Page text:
1. Amberboa moschata (Linnaeus) de Candolle in A. P. de Candolle and A. L. P. P. de Candolle, Prodr. 6: 560. 1838.
Centaurea moschata Linnaeus, Sp. Pl. 2: 909. 1753
Stems with slender branches. Leaf blades oblanceolate, 10–25 cm, margins dentate to lyrate-pinnatifid; cauline blades linear to lanceolate, margins dentate to pinnately dissected into linear-lanceolate segments. Heads long-pedunculate, ca. 5 cm diam. Involucres thinly hairy. Phyllaries green, rounded, outer scarious margined, inner with oblong, scarious appendages . Florets fragrant; outer conspicuously expanded, many lobed. Cypselae dark brown, 3.5–4 mm, glabrous; pappus scales 3.5–4 mm. 2n = 32 (from cultivated material).
Flowering winter–early summer (Jan–Jul). Escaped or persistent from cultivation in disturbed sites; 0–1200 m; introduced; B.C.; c Asia.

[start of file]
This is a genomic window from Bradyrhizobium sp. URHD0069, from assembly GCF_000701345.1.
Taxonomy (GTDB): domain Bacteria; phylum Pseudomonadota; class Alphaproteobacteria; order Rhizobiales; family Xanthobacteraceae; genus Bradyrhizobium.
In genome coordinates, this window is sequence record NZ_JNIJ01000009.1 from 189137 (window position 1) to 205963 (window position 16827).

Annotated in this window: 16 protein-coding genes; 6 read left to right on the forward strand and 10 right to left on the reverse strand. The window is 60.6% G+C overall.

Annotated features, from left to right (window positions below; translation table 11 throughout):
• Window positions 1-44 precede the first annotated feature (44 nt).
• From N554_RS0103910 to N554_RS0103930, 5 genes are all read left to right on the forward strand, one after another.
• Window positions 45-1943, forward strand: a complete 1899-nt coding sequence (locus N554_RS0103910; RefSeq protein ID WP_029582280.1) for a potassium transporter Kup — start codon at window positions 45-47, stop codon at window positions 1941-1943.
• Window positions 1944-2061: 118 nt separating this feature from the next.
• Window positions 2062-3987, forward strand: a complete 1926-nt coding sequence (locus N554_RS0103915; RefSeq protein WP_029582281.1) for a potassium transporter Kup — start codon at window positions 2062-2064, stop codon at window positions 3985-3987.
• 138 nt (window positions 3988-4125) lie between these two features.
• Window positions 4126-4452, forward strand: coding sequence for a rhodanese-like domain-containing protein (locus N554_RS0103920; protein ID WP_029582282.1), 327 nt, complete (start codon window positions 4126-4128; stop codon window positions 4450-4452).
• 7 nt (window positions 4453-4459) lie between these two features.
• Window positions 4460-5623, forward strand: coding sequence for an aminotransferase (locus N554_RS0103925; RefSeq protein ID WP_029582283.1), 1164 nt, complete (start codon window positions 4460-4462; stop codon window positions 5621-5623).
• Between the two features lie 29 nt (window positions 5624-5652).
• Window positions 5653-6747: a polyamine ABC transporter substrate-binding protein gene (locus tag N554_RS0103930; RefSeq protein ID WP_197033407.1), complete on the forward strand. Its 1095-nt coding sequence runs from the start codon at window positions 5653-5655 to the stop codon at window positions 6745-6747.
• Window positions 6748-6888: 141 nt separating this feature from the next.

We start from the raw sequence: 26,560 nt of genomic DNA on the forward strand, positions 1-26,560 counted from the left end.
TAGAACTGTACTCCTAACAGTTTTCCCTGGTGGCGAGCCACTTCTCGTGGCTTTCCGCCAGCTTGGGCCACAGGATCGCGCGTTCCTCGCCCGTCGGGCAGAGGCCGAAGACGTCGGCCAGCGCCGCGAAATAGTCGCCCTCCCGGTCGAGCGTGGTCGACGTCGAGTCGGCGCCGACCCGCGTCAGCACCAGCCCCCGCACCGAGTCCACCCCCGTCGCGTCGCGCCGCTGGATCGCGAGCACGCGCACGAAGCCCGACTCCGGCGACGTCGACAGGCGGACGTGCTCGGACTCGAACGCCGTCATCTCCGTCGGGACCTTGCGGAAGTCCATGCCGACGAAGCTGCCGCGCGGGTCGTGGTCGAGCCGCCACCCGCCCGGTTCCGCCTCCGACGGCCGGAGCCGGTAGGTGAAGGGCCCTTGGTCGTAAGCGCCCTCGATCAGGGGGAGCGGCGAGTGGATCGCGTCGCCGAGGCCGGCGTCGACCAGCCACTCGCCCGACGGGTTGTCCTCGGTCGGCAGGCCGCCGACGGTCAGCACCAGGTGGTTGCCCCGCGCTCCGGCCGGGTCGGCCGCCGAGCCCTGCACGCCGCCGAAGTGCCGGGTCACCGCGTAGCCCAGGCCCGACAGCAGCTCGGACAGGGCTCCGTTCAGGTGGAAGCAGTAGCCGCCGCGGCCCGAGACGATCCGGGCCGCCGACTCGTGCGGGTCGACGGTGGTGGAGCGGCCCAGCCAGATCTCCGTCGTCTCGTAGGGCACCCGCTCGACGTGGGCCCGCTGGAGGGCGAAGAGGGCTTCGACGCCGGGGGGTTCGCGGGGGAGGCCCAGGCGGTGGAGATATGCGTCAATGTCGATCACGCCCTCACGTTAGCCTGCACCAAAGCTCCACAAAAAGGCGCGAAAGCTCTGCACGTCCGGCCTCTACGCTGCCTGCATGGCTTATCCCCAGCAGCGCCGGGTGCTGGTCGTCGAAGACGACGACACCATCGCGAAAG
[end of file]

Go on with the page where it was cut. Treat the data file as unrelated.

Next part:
British Columbia is cited on the basis of a 1936 collection from ballast in Vancouver. Amberboa moschata has been reported from California, Illinois, Indiana, Iowa, Maine, and Utah; I have not seen specimens from those states.
Amberboa moschata has been cultivated as a garden ornamental since the 1600s. It occasionally grows as a casual garden escape in the United States and southern Canada. Wild forms of Amberboa moschata from Turkey and Armenia are described (E. Gabrielian and C. E. Jarvis 1996) as having pink or lilac marginal flowers, and a closely related species A. amberboi from central Asia as yellow-flowered. Corollas in garden forms are white, pink, purple, or yellow.